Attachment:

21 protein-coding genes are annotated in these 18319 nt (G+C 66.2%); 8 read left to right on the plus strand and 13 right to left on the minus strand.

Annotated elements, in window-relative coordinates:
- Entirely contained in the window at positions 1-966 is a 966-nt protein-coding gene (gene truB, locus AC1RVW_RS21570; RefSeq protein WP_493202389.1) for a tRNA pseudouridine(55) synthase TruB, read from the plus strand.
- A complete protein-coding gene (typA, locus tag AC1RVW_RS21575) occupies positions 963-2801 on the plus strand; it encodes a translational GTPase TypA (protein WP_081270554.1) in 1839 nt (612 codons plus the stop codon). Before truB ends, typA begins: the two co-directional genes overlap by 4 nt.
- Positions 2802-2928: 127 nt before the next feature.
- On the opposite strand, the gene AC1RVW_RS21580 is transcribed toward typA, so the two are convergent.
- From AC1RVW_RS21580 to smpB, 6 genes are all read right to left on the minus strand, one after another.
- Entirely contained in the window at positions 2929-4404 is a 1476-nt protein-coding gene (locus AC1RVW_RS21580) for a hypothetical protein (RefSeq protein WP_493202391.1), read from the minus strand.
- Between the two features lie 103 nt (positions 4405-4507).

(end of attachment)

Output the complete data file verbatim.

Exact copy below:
21 protein-coding genes are annotated in these 18319 nt (G+C 66.2%); 8 read left to right on the plus strand and 13 right to left on the minus strand.

Annotated elements, in window-relative coordinates:
- Entirely contained in the window at positions 1-966 is a 966-nt protein-coding gene (gene truB, locus AC1RVW_RS21570; RefSeq protein WP_493202389.1) for a tRNA pseudouridine(55) synthase TruB, read from the plus strand.
- A complete protein-coding gene (typA, locus tag AC1RVW_RS21575) occupies positions 963-2801 on the plus strand; it encodes a translational GTPase TypA (protein WP_081270554.1) in 1839 nt (612 codons plus the stop codon). Before truB ends, typA begins: the two co-directional genes overlap by 4 nt.
- Positions 2802-2928: 127 nt before the next feature.
- On the opposite strand, the gene AC1RVW_RS21580 is transcribed toward typA, so the two are convergent.
- From AC1RVW_RS21580 to smpB, 6 genes are all read right to left on the minus strand, one after another.
- Entirely contained in the window at positions 2929-4404 is a 1476-nt protein-coding gene (locus AC1RVW_RS21580) for a hypothetical protein (RefSeq protein WP_493202391.1), read from the minus strand.
- Between the two features lie 103 nt (positions 4405-4507).